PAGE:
Get Recognizing Richard Rabbit Today!

    This issue of WEDDLE’s newsletter is brought to you through the generous support of Recognizing Richard Rabbit, Peter Weddle’s big bestseller in a little book that is the “must read” new publication for professionals on the move.

    Recognizing Richard Rabbit is a fable for adults, young and not so young. In the genre of Who Moved My Cheese?, it’s a tale about some forest friends who make an amazing discovery by trying to help one of their own. They don’t uncover the key to organizational change, however, or to setting strategic goals for the enterprise. No, Recognizing Richard Rabbit is a much more personal book and its gift is unique to each and every reader.

    This story opens the door to genuine self exploration. It is all about finding the secret to authentic living. To being your own true self. How does Recognizing Richard Rabbit do that? Unlike traditional fables, this tale unfolds in two synchronized parts: one in fiction-the fable, the other in nonfiction-a parallel self-interview. In essence, you are invited to tap both the creative and the analytic sides of your brain-to probe the whole of your inherent talent-so you can find the pathway to the person you were meant to be.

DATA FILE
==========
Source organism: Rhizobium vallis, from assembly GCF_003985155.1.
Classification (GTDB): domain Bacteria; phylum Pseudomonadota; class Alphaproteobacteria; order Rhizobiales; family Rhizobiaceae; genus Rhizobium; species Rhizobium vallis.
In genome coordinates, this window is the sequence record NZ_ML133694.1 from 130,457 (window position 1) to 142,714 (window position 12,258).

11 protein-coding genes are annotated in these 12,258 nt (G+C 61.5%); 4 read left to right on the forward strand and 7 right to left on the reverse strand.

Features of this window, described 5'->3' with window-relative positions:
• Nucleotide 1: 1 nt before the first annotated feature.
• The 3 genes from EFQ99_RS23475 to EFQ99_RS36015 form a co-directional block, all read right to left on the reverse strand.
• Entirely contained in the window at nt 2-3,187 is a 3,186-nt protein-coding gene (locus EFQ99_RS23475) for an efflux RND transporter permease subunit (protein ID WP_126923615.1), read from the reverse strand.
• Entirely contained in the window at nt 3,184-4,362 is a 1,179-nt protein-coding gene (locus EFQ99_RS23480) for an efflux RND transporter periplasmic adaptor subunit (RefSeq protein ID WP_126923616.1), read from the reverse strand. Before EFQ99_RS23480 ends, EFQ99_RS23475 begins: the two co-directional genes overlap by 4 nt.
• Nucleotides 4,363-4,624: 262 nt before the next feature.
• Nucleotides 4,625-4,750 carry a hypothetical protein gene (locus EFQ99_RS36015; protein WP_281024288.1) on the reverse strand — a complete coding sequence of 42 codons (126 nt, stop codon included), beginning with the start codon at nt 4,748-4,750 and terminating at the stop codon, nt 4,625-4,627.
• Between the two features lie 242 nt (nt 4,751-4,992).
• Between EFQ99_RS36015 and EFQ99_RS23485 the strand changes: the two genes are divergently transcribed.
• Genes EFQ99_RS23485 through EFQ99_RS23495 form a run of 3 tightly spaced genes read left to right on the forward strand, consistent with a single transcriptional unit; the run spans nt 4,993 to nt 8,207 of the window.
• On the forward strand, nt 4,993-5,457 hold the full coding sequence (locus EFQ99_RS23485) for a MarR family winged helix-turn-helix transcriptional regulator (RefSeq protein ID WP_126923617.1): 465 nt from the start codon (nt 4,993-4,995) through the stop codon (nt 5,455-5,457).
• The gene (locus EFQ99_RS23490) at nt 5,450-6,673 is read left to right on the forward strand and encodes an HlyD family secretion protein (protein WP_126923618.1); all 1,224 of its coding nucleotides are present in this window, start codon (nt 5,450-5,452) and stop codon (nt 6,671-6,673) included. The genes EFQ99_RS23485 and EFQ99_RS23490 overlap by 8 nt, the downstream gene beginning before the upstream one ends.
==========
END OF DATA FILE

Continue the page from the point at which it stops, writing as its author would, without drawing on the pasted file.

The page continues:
Why is that so important? Because whether you are a mid-career professional or a first time job seeker, whether you are a senior executive or a skilled tradesperson, whether you are actively looking for a job or just keeping your options open, the key to success is a sure understanding of who you are and what you stand for. So, make sure you know the authentic You. Get your copy of Recognizing Richard Rabbit today. All you have to do is call WEDDLE’s at 317.598.9768 or click here. Don’t delay. Get Recognizing Richard Rabbit right away.